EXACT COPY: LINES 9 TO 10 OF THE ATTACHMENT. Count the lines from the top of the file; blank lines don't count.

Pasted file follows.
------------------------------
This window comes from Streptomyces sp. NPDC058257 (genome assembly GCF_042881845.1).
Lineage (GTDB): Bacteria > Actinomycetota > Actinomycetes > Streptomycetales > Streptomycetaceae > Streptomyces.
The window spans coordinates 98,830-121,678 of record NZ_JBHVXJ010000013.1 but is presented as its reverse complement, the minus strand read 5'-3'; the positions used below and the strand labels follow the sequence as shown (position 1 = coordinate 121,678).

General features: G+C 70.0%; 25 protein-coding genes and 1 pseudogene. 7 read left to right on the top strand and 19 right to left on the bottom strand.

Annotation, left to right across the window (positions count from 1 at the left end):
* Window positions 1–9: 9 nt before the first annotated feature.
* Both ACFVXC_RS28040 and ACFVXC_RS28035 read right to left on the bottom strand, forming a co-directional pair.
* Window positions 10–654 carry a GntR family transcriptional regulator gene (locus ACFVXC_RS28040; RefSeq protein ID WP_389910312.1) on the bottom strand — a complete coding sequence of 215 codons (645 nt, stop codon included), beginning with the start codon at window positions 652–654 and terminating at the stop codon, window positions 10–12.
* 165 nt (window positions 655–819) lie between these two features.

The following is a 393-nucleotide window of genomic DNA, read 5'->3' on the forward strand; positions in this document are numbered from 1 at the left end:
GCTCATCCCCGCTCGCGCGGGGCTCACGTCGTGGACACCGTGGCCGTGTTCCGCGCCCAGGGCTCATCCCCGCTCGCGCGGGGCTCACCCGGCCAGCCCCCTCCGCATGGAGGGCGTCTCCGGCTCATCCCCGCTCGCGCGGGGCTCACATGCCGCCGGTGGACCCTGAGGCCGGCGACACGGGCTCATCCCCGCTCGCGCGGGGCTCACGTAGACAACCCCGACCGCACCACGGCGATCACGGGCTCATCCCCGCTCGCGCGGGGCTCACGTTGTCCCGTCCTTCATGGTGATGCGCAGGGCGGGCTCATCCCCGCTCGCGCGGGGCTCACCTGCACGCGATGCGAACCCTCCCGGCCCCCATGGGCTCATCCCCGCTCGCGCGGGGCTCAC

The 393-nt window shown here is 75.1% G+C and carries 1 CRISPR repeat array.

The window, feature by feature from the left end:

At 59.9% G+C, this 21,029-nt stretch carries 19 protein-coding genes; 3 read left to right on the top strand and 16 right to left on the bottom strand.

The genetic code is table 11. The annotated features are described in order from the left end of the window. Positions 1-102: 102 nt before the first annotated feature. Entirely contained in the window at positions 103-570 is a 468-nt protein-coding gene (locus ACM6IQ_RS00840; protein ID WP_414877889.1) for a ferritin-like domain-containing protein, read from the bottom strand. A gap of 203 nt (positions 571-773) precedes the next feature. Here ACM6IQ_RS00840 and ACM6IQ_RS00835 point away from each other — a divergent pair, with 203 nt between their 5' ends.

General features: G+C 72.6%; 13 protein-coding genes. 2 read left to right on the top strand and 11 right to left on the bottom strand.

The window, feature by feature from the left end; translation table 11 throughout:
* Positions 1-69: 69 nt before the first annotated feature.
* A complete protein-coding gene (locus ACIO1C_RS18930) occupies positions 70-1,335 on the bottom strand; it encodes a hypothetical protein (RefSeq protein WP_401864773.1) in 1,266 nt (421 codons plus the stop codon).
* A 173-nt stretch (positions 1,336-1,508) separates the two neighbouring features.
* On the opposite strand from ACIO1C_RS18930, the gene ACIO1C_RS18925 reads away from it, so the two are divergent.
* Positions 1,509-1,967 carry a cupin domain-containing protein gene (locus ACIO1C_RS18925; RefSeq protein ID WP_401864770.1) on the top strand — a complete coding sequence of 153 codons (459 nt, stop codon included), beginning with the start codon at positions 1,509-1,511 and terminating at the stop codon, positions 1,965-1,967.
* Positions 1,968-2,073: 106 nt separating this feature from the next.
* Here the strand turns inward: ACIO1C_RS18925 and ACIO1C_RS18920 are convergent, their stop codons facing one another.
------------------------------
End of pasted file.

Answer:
* 165 nt (window positions 655–819) lie between these two features.

The following is a 393-nucleotide window of genomic DNA, read 5'->3' on the forward strand; positions in this document are numbered from 1 at the left end: